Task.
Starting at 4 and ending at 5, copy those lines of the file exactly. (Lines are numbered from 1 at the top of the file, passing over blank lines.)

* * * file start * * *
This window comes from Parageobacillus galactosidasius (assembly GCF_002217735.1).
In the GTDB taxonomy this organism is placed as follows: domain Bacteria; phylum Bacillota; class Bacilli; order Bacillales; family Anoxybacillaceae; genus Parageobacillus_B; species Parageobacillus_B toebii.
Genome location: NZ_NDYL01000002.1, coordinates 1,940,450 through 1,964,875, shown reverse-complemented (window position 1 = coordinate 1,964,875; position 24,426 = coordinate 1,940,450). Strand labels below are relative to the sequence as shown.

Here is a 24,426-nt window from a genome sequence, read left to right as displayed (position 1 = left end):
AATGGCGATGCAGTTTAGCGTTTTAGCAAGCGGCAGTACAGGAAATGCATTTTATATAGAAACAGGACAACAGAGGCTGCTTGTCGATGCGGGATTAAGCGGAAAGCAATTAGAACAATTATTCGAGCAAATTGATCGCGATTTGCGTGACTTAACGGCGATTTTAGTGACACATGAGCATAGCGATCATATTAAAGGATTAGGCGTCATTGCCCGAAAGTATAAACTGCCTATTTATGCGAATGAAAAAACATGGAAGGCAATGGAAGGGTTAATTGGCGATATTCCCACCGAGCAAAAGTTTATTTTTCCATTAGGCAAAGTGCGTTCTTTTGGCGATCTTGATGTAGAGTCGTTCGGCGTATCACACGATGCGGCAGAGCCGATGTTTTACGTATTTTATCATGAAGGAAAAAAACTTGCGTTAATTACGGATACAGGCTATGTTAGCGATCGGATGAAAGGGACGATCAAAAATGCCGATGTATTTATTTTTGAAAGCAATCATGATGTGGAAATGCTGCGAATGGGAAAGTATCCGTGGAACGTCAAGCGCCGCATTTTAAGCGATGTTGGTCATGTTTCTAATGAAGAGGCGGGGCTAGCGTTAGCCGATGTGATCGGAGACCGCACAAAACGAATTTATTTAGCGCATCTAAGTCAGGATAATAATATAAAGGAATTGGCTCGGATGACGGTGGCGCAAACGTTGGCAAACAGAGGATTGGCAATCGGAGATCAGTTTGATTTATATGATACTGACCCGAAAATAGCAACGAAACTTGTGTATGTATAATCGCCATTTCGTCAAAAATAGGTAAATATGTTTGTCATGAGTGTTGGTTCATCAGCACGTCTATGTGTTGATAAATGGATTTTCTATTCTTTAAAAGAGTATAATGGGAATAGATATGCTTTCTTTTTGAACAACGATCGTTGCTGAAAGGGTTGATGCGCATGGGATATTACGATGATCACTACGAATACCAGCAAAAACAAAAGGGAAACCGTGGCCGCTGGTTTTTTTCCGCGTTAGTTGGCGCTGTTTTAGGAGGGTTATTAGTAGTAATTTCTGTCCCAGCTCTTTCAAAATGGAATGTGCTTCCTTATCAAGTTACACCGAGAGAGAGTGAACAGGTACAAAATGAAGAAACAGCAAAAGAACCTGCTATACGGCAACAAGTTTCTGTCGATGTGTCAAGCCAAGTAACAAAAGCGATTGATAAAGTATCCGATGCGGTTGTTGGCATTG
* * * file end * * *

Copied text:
Here is a 24,426-nt window from a genome sequence, read left to right as displayed (position 1 = left end):
AATGGCGATGCAGTTTAGCGTTTTAGCAAGCGGCAGTACAGGAAATGCATTTTATATAGAAACAGGACAACAGAGGCTGCTTGTCGATGCGGGATTAAGCGGAAAGCAATTAGAACAATTATTCGAGCAAATTGATCGCGATTTGCGTGACTTAACGGCGATTTTAGTGACACATGAGCATAGCGATCATATTAAAGGATTAGGCGTCATTGCCCGAAAGTATAAACTGCCTATTTATGCGAATGAAAAAACATGGAAGGCAATGGAAGGGTTAATTGGCGATATTCCCACCGAGCAAAAGTTTATTTTTCCATTAGGCAAAGTGCGTTCTTTTGGCGATCTTGATGTAGAGTCGTTCGGCGTATCACACGATGCGGCAGAGCCGATGTTTTACGTATTTTATCATGAAGGAAAAAAACTTGCGTTAATTACGGATACAGGCTATGTTAGCGATCGGATGAAAGGGACGATCAAAAATGCCGATGTATTTATTTTTGAAAGCAATCATGATGTGGAAATGCTGCGAATGGGAAAGTATCCGTGGAACGTCAAGCGCCGCATTTTAAGCGATGTTGGTCATGTTTCTAATGAAGAGGCGGGGCTAGCGTTAGCCGATGTGATCGGAGACCGCACAAAACGAATTTATTTAGCGCATCTAAGTCAGGATAATAATATAAAGGAATTGGCTCGGATGACGGTGGCGCAAACGTTGGCAAACAGAGGATTGGCAATCGGAGATCAGTTTGATTTATATGATACTGACCCGAAAATAGCAACGAAACTTGTGTATGTATAATCGCCATTTCGTCAAAAATAGGTAAATATGTTTGTCATGAGTGTTGGTTCATCAGCACGTCTATGTGTTGATAAATGGATTTTCTATTCTTTAAAAGAGTATAATGGGAATAGATATGCTTTCTTTTTGAACAACGATCGTTGCTGAAAGGGTTGATGCGCATGGGATATTACGATGATCACTACGAATACCAGCAAAAACAAAAGGGAAACCGTGGCCGCTGGTTTTTTTCCGCGTTAGTTGGCGCTGTTTTAGGAGGGTTATTAGTAGTAATTTCTGTCCCAGCTCTTTCAAAATGGAATGTGCTTCCTTATCAAGTTACACCGAGAGAGAGTGAACAGGTACAAAATGAAGAAACAGCAAAAGAACCTGCTATACGGCAACAAGTTTCTGTCGATGTGTCAAGCCAAGTAACAAAAGCGATTGATAAAGTATCCGATGCGGTTGTTGGCATTG